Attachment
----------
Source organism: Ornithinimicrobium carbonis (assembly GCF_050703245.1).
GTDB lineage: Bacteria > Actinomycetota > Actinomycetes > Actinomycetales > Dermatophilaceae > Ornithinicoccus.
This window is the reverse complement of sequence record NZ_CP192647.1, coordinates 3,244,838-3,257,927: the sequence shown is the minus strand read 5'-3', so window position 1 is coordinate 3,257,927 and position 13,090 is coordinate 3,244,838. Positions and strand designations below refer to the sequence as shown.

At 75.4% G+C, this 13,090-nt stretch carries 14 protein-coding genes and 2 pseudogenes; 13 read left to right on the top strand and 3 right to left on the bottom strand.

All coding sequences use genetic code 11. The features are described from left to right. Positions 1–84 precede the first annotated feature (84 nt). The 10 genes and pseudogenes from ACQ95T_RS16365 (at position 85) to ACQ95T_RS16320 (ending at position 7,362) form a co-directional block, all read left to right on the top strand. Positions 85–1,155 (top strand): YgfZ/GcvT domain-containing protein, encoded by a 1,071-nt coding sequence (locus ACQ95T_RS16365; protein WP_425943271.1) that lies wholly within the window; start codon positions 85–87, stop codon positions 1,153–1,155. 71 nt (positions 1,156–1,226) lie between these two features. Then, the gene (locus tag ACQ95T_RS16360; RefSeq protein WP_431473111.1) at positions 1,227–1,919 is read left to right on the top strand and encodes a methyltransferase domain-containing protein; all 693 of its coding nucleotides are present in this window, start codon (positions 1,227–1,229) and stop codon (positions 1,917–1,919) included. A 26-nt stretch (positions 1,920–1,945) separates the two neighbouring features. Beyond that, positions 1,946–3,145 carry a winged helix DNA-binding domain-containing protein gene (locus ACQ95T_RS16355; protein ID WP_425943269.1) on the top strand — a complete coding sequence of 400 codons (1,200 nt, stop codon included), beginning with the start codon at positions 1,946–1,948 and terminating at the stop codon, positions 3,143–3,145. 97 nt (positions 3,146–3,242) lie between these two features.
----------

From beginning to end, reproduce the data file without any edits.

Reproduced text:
Source organism: Ornithinimicrobium carbonis (assembly GCF_050703245.1).
GTDB lineage: Bacteria > Actinomycetota > Actinomycetes > Actinomycetales > Dermatophilaceae > Ornithinicoccus.
This window is the reverse complement of sequence record NZ_CP192647.1, coordinates 3,244,838-3,257,927: the sequence shown is the minus strand read 5'-3', so window position 1 is coordinate 3,257,927 and position 13,090 is coordinate 3,244,838. Positions and strand designations below refer to the sequence as shown.

At 75.4% G+C, this 13,090-nt stretch carries 14 protein-coding genes and 2 pseudogenes; 13 read left to right on the top strand and 3 right to left on the bottom strand.

All coding sequences use genetic code 11. The features are described from left to right. Positions 1–84 precede the first annotated feature (84 nt). The 10 genes and pseudogenes from ACQ95T_RS16365 (at position 85) to ACQ95T_RS16320 (ending at position 7,362) form a co-directional block, all read left to right on the top strand. Positions 85–1,155 (top strand): YgfZ/GcvT domain-containing protein, encoded by a 1,071-nt coding sequence (locus ACQ95T_RS16365; protein WP_425943271.1) that lies wholly within the window; start codon positions 85–87, stop codon positions 1,153–1,155. 71 nt (positions 1,156–1,226) lie between these two features. Then, the gene (locus tag ACQ95T_RS16360; RefSeq protein WP_431473111.1) at positions 1,227–1,919 is read left to right on the top strand and encodes a methyltransferase domain-containing protein; all 693 of its coding nucleotides are present in this window, start codon (positions 1,227–1,229) and stop codon (positions 1,917–1,919) included. A 26-nt stretch (positions 1,920–1,945) separates the two neighbouring features. Beyond that, positions 1,946–3,145 carry a winged helix DNA-binding domain-containing protein gene (locus ACQ95T_RS16355; protein ID WP_425943269.1) on the top strand — a complete coding sequence of 400 codons (1,200 nt, stop codon included), beginning with the start codon at positions 1,946–1,948 and terminating at the stop codon, positions 3,143–3,145. 97 nt (positions 3,146–3,242) lie between these two features.